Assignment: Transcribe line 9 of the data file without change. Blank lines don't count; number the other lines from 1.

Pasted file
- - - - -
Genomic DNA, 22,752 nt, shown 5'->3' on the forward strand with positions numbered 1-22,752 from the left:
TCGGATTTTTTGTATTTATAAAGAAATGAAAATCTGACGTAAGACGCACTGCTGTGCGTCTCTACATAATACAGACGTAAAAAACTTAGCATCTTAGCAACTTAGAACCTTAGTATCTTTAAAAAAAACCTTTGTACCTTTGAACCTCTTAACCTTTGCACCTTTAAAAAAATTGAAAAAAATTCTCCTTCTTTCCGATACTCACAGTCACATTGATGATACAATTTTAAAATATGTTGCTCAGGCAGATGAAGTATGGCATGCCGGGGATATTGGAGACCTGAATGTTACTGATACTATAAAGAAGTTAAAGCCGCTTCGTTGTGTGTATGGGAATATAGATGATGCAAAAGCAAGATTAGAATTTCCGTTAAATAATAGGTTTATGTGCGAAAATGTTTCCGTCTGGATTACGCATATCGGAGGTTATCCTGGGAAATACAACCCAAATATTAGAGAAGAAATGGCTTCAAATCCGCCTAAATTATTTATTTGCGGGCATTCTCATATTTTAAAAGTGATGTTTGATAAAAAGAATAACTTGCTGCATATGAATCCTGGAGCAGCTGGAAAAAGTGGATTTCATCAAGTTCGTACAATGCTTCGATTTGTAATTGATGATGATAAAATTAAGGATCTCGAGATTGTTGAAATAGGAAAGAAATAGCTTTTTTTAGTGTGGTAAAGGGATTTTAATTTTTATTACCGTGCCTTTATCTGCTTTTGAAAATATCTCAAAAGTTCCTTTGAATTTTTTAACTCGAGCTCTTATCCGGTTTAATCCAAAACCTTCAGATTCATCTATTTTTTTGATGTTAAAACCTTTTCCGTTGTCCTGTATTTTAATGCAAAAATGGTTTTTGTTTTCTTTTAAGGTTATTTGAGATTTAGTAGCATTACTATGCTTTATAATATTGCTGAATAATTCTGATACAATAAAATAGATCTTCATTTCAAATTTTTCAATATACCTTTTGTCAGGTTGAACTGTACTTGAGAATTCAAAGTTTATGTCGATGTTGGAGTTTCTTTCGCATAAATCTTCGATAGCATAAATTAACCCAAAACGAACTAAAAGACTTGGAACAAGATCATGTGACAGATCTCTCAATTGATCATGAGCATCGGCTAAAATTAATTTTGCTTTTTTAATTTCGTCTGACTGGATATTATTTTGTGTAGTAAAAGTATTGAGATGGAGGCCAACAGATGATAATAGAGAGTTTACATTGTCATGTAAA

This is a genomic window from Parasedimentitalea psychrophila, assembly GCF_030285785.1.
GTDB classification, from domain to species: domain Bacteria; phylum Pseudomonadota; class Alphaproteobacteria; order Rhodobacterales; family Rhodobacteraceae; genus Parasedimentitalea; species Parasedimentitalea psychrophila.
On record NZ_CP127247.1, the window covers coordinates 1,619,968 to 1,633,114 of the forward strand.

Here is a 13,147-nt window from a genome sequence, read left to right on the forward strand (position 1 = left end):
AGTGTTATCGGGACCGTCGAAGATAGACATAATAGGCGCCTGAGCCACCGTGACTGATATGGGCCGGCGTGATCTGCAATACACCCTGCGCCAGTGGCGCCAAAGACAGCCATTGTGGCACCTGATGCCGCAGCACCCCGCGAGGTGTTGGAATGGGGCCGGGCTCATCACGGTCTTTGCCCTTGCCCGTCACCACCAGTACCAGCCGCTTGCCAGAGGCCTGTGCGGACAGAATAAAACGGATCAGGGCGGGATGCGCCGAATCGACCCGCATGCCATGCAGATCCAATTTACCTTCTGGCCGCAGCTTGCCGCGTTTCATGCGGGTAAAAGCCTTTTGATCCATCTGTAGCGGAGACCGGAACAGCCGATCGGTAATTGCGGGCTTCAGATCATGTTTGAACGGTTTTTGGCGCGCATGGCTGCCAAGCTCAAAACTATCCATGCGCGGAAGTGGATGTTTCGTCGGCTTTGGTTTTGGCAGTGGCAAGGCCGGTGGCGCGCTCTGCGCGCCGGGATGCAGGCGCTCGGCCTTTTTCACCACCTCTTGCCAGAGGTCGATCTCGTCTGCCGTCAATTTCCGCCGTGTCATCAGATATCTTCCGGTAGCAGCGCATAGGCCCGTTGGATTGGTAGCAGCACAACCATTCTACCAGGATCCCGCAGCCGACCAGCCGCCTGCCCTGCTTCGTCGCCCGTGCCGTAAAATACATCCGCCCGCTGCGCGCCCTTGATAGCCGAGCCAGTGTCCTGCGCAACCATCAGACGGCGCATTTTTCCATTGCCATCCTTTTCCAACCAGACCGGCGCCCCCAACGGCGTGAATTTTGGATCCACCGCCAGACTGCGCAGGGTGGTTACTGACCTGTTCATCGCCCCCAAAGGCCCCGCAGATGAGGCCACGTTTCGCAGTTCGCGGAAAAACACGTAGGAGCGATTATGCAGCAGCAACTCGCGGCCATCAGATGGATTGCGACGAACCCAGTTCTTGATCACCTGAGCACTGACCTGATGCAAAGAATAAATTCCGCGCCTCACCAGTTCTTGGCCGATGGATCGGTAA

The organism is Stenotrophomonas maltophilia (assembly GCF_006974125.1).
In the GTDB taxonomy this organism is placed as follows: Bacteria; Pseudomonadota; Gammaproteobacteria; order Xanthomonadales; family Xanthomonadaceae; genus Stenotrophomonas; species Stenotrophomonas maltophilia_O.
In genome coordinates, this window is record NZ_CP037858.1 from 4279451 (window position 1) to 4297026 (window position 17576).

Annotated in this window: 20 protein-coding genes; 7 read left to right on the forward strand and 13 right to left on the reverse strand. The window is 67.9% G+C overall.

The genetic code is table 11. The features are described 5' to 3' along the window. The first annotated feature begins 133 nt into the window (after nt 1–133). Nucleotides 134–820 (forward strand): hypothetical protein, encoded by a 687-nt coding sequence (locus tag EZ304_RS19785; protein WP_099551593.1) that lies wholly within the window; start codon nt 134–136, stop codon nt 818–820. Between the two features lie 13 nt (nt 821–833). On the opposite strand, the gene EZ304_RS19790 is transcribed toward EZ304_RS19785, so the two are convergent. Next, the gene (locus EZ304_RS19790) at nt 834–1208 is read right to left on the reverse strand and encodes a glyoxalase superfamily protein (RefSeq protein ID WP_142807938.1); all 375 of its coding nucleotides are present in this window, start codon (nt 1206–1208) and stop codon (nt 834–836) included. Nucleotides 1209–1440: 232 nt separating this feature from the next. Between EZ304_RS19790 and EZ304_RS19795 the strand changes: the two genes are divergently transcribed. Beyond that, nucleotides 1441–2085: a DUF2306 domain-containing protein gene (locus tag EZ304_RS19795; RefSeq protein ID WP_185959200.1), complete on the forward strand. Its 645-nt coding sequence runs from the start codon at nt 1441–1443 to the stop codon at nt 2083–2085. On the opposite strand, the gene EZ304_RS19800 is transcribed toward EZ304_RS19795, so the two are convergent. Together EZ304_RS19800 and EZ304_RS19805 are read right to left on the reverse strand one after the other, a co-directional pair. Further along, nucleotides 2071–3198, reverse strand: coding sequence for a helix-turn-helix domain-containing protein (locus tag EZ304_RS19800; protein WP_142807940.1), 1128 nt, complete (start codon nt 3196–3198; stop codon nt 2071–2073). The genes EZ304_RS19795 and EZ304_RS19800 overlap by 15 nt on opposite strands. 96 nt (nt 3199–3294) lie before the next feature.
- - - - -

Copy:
In the GTDB taxonomy this organism is placed as follows: Bacteria; Pseudomonadota; Gammaproteobacteria; order Xanthomonadales; family Xanthomonadaceae; genus Stenotrophomonas; species Stenotrophomonas maltophilia_O.